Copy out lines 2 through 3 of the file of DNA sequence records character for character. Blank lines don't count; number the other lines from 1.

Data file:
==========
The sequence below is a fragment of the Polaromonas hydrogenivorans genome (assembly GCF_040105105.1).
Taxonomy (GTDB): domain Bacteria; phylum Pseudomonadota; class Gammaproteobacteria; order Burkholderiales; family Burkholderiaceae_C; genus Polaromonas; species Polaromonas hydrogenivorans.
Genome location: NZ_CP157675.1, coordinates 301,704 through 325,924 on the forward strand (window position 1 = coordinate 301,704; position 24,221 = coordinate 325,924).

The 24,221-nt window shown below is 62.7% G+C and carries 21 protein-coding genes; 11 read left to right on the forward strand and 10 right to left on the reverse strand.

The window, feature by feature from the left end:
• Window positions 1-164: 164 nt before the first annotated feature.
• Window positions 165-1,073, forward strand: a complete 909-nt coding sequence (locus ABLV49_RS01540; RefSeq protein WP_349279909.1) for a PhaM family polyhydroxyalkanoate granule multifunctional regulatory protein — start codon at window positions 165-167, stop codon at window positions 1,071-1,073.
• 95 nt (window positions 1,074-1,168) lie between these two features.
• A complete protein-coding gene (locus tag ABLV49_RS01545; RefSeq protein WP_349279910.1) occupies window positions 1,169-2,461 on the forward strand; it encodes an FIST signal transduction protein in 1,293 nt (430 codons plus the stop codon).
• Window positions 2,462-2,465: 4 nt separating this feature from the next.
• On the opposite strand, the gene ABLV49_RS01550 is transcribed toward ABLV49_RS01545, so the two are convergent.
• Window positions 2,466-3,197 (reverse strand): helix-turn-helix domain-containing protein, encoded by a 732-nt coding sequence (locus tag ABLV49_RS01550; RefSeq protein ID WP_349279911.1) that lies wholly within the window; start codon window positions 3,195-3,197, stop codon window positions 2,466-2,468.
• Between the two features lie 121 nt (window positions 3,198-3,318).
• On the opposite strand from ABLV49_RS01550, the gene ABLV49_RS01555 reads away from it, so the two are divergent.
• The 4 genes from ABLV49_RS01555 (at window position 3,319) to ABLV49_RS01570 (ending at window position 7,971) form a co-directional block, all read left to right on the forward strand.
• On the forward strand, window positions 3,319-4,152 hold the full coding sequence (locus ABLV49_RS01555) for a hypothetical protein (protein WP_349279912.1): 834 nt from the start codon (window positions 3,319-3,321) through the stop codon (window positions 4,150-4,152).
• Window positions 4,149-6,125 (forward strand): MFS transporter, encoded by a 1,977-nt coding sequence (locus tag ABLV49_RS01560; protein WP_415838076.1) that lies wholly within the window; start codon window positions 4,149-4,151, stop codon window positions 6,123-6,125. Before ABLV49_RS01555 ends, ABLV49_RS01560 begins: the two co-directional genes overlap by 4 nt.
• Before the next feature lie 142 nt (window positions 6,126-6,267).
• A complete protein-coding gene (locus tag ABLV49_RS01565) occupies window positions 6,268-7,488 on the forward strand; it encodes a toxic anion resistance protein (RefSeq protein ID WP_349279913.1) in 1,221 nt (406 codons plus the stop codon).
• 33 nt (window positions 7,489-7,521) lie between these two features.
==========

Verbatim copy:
Taxonomy (GTDB): domain Bacteria; phylum Pseudomonadota; class Gammaproteobacteria; order Burkholderiales; family Burkholderiaceae_C; genus Polaromonas; species Polaromonas hydrogenivorans.
Genome location: NZ_CP157675.1, coordinates 301,704 through 325,924 on the forward strand (window position 1 = coordinate 301,704; position 24,221 = coordinate 325,924).